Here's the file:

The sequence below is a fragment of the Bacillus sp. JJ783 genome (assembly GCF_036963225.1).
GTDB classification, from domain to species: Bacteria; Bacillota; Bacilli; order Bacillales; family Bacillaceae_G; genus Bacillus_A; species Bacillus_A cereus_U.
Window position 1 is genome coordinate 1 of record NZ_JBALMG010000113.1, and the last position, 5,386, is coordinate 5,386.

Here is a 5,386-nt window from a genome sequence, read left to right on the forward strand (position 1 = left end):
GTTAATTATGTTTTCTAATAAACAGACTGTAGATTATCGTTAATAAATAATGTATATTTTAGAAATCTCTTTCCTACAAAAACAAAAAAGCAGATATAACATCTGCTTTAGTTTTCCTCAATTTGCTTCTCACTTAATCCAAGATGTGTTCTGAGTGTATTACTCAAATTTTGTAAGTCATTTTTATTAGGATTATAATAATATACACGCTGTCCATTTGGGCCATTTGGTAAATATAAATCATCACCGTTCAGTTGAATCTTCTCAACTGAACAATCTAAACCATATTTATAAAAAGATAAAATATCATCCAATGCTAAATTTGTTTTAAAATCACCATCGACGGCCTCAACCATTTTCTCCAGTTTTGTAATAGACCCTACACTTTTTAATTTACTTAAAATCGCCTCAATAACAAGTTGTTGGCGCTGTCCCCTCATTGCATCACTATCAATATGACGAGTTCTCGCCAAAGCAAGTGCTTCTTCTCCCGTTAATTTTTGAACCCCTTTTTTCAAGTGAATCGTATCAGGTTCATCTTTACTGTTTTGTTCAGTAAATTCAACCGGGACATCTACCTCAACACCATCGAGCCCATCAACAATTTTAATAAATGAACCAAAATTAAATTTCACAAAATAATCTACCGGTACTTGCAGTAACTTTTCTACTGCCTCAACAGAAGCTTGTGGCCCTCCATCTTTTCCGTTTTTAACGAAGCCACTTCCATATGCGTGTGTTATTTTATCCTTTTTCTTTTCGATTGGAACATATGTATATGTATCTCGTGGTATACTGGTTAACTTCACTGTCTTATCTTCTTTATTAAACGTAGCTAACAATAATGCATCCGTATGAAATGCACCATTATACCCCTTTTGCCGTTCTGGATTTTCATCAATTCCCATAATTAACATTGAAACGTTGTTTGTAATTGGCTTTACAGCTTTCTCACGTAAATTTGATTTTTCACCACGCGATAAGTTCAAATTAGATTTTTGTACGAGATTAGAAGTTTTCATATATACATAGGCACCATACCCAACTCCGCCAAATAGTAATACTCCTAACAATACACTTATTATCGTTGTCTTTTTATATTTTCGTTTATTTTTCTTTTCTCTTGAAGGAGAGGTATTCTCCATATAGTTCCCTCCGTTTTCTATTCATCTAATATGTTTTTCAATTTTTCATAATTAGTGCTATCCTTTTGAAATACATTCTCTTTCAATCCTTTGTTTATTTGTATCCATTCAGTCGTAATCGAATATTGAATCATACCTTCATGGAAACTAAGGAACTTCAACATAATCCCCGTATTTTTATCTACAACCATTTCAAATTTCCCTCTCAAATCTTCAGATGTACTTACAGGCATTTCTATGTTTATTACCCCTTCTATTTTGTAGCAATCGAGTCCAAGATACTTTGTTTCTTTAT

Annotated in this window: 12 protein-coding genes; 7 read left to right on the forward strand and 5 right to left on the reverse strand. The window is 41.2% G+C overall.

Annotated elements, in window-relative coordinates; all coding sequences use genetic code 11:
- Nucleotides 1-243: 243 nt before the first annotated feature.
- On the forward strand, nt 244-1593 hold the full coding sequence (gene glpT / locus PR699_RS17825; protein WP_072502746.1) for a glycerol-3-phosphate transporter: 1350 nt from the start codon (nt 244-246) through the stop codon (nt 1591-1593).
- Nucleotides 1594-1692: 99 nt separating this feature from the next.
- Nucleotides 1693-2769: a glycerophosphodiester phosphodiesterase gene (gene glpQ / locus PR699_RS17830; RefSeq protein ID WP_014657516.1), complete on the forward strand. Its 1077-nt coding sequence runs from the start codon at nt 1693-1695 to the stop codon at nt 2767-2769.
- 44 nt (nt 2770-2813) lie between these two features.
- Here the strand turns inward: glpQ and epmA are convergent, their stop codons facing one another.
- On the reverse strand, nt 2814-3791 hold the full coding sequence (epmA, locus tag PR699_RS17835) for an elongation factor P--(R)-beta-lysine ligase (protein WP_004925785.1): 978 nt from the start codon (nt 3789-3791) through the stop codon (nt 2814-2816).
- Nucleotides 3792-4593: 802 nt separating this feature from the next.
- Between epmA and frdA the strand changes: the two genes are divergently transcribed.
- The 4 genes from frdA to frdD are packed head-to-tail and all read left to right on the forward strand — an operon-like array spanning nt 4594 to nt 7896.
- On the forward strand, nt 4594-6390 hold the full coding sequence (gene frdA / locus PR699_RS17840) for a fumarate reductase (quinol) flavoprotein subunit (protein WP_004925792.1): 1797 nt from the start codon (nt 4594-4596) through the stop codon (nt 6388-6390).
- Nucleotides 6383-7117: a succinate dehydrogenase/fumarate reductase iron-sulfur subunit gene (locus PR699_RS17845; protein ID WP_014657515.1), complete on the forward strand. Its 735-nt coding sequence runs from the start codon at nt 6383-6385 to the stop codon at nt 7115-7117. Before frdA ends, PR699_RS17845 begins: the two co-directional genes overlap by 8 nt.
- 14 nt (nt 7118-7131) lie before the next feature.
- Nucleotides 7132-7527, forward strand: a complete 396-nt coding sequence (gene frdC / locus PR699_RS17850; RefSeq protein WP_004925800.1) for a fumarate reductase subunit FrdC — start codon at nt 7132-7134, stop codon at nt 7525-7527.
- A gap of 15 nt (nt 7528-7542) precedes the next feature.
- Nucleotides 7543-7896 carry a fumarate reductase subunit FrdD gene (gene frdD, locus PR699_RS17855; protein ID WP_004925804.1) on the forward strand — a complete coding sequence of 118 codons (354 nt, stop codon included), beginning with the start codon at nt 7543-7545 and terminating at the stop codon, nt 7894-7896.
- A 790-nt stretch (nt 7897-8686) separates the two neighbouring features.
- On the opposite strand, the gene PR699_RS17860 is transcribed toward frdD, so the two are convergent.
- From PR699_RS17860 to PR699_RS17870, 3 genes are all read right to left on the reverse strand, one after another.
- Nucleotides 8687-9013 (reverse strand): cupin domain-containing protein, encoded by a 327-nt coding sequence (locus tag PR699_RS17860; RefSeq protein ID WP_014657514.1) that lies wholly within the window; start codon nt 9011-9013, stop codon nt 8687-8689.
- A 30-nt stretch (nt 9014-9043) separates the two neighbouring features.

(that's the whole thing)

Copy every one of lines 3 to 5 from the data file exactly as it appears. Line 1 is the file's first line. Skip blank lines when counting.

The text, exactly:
Window position 1 is genome coordinate 1 of record NZ_JBALMG010000113.1, and the last position, 5,386, is coordinate 5,386.

Here is a 5,386-nt window from a genome sequence, read left to right on the forward strand (position 1 = left end):
GTTAATTATGTTTTCTAATAAACAGACTGTAGATTATCGTTAATAAATAATGTATATTTTAGAAATCTCTTTCCTACAAAAACAAAAAAGCAGATATAACATCTGCTTTAGTTTTCCTCAATTTGCTTCTCACTTAATCCAAGATGTGTTCTGAGTGTATTACTCAAATTTTGTAAGTCATTTTTATTAGGATTATAATAATATACACGCTGTCCATTTGGGCCATTTGGTAAATATAAATCATCACCGTTCAGTTGAATCTTCTCAACTGAACAATCTAAACCATATTTATAAAAAGATAAAATATCATCCAATGCTAAATTTGTTTTAAAATCACCATCGACGGCCTCAACCATTTTCTCCAGTTTTGTAATAGACCCTACACTTTTTAATTTACTTAAAATCGCCTCAATAACAAGTTGTTGGCGCTGTCCCCTCATTGCATCACTATCAATATGACGAGTTCTCGCCAAAGCAAGTGCTTCTTCTCCCGTTAATTTTTGAACCCCTTTTTTCAAGTGAATCGTATCAGGTTCATCTTTACTGTTTTGTTCAGTAAATTCAACCGGGACATCTACCTCAACACCATCGAGCCCATCAACAATTTTAATAAATGAACCAAAATTAAATTTCACAAAATAATCTACCGGTACTTGCAGTAACTTTTCTACTGCCTCAACAGAAGCTTGTGGCCCTCCATCTTTTCCGTTTTTAACGAAGCCACTTCCATATGCGTGTGTTATTTTATCCTTTTTCTTTTCGATTGGAACATATGTATATGTATCTCGTGGTATACTGGTTAACTTCACTGTCTTATCTTCTTTATTAAACGTAGCTAACAATAATGCATCCGTATGAAATGCACCATTATACCCCTTTTGCCGTTCTGGATTTTCATCAATTCCCATAATTAACATTGAAACGTTGTTTGTAATTGGCTTTACAGCTTTCTCACGTAAATTTGATTTTTCACCACGCGATAAGTTCAAATTAGATTTTTGTACGAGATTAGAAGTTTTCATATATACATAGGCACCATACCCAACTCCGCCAAATAGTAATACTCCTAACAATACACTTATTATCGTTGTCTTTTTATATTTTCGTTTATTTTTCTTTTCTCTTGAAGGAGAGGTATTCTCCATATAGTTCCCTCCGTTTTCTATTCATCTAATATGTTTTTCAATTTTTCATAATTAGTGCTATCCTTTTGAAATACATTCTCTTTCAATCCTTTGTTTATTTGTATCCATTCAGTCGTAATCGAATATTGAATCATACCTTCATGGAAACTAAGGAACTTCAACATAATCCCCGTATTTTTATCTACAACCATTTCAAATTTCCCTCTCAAATCTTCAGATGTACTTACAGGCATTTCTATGTTTATTACCCCTTCTATTTTGTAGCAATCGAGTCCAAGATACTTTGTTTCTTTAT